The Sandwell Outreach Recovery Team supports people with poor mental health who have ongoing housing issues. The Team work closely with partners such as statutory mental health services, housing associations and Sandwell Metropolitan Borough Council housing team, to improve the quality of life for clients. Support includes assessing whether clients are receiving the correct welfare and benefits and helping them to budget and manage income and outgoings effectively. Long term support can be provided for up to two years.

Not sure if your client would be eligible? Please contact Kaleidoscope on 0121 565 5605 for a chat. Depending on a client’s individual need, you will be sent a referral form for SORT or signposted to another service.


Visit the Outdoor Room in Warley Woods for a unique experience

Warley Woods Community Trust is about to launch a new project called Outdoor Room. The Outdoor Room will be unique to the borough and the Community Trust is keen for as many people as possible enjoy the experience. The project run from the middle of December to the middle of March 2021 and has come about as a response to COVID-19.

So what is Outdoor Room?’ It won’t have walls, but it will have a roof, tables and chairs. Enough for three groups of 6 to be together but distanced. The Room’ will be located near a resident coffee take away van, so refreshments will be available. The intention behind this project is to facilitate bringing people together to be able to meet under Tier Two and Tier Three rules who currently cannot meet indoors, in order to combat loneliness and isolation.

For more information and to register an expression of interest, please click here.


A change to how people in the Black Country and West Birmingham access urgent care

For people living in the Black Country and West Birmingham, how urgent care is accessed is changing.  In line with a phased national roll-out of a new NHS 111 system, the area is now preparing to implement that change – which is likely to impact significantly (and positively) on those who use hospital emergency departments, as well as those who work within them.

The change requires people to call NHS 111 before attending an Emergency Department (ED). The national programme aims to ensure that patients get the right urgent care in the most appropriate place – whilst simultaneously reducing the risk of them acquiring COVID-19 or a hospital infection. Based on ‘talk before you walk’ principles, the programme will use NHS 111 to reduce unnecessary attendances at Emergency Department.

Instead of attending an Emergency Department unannounced, patients will use NHS 111 online or by phone to book an appointment with a service that best fits their need.

Dr Ian Sykes, Clinical Chair Sandwell and West Birmingham CCG, will talk about these proposed changes at a public meeting, to be held virtually via Zoom on 17th December 2020, 10.30 am to 12 noon. There will be an opportunity to ask questions. There will also be a Healthwatch Sandwell update.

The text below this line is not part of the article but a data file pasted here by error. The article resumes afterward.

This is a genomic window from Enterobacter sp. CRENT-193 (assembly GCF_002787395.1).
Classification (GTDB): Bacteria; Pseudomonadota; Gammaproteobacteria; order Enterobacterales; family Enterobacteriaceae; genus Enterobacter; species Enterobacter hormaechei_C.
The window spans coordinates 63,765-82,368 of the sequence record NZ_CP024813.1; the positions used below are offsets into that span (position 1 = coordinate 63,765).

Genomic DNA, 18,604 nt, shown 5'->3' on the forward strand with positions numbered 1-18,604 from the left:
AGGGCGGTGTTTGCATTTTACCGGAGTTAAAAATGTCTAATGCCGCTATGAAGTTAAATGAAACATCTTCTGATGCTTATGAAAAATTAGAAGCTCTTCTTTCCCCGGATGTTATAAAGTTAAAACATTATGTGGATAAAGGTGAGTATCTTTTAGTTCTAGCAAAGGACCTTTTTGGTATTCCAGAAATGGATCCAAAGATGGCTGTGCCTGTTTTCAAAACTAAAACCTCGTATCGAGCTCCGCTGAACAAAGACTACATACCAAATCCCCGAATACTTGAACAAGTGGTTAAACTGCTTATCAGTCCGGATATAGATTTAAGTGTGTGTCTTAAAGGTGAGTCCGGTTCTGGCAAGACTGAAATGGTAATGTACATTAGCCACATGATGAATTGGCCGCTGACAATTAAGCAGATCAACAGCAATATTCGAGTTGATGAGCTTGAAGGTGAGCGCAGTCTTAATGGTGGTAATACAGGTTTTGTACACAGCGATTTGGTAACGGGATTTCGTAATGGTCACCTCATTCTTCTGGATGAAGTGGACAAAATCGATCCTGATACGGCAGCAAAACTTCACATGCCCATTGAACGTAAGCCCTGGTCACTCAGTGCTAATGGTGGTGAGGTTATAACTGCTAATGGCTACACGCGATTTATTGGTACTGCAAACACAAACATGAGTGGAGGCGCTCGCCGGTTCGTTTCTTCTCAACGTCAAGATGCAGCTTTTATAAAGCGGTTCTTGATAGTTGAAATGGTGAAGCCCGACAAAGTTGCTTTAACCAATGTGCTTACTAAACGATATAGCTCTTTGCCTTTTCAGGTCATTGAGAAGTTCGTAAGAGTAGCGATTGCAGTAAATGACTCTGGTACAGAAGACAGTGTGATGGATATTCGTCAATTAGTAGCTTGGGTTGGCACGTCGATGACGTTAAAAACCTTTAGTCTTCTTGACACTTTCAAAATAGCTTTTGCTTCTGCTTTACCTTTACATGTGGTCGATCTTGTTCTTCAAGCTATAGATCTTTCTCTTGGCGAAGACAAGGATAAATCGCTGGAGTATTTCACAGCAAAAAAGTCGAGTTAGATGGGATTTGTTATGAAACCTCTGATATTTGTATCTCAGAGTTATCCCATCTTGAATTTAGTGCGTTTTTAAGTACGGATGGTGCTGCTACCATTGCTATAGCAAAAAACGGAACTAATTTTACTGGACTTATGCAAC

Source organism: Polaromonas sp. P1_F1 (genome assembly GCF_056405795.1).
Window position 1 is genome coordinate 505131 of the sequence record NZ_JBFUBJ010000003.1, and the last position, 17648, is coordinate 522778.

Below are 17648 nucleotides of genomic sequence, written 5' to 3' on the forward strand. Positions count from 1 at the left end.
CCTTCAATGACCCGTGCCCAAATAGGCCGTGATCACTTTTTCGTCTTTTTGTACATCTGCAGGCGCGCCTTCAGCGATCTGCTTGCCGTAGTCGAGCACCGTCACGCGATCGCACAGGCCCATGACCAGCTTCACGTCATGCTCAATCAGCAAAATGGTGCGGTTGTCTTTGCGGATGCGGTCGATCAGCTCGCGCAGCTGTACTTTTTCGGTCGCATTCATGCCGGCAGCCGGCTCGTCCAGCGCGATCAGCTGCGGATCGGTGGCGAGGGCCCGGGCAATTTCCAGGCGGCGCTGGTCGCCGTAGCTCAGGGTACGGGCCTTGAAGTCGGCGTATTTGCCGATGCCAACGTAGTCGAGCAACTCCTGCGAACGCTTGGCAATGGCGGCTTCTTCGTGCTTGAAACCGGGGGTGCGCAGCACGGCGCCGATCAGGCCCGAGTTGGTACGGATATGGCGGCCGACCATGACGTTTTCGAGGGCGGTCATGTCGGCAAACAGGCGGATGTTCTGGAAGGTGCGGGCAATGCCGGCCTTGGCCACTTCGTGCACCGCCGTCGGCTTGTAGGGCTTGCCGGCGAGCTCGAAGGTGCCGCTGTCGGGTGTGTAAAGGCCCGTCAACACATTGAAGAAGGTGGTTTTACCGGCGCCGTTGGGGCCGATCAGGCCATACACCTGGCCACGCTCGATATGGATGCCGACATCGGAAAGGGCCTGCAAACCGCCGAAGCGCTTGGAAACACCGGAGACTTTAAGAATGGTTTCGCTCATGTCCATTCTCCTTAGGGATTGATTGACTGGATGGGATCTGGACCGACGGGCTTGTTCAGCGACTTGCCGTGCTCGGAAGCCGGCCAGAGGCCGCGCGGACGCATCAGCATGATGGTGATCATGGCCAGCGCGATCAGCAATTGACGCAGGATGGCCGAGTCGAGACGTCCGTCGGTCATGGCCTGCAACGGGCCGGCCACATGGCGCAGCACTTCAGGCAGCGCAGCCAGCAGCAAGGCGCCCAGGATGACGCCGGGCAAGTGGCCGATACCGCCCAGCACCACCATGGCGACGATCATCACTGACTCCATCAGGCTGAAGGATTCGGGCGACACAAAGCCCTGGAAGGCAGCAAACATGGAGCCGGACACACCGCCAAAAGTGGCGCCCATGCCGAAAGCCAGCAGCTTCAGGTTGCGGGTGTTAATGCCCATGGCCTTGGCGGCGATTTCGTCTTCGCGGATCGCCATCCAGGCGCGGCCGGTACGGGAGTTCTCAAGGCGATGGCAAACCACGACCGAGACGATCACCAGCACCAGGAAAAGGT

To book for the event, please email Ian.McGarry@healthwatchsandwell.co.uk or phone 07885 214392, leaving your name and address.

Attendees will be notified of the joining instructions nearer the meeting.


Help the ‘State of Sandwell’ to access Mental Health for Everyone

Changing Our Lives are looking for people from minority ethnic communities living in Sandwell to talk to them about how COVID-19 has affected their mental health.

Changing Our Lives are a rights-based organisation working with communities to find solutions to injustice and inequality. Every year their Sandwell Mental Health People’s Parliament speaks to 100 people in Sandwell about what mental health means to them, how they keep mentally healthy and what happens when they experience mental health difficulties. This is called the ‘State of Sandwell’. Anonymised findings from the State of Sandwell are used to push for better access to mental health support in Sandwell.

Everyone has times of good mental health or times when we struggle. For the State of Sandwell, Changing our Lives don’t just want to speak to people who identify as having mental health difficulties. They want to speak to people from all walks of life.

This year, Changing our Lives are talking to people from minority ethnic communities about the impact of COVID-19 on mental health. This is because studies have shown that some minority ethnic communities in the UK are less able to access mental health support, and some minority ethnic communities in the UK have been hit hardest by COVID-19 and the effects of the national lockdown.

If you are from a minority ethnic community in Sandwell and you want to talk to Changing our Lives, please get in touch. All conversations are held in complete confidence, over the phone or video chat, at a time to suit you. It takes around 30 minutes to complete.

You can get more information by contacting Holly on holly@changingourlives.org or call 07534 000831. You can fill in web form here.


Combating Zoom Fatigue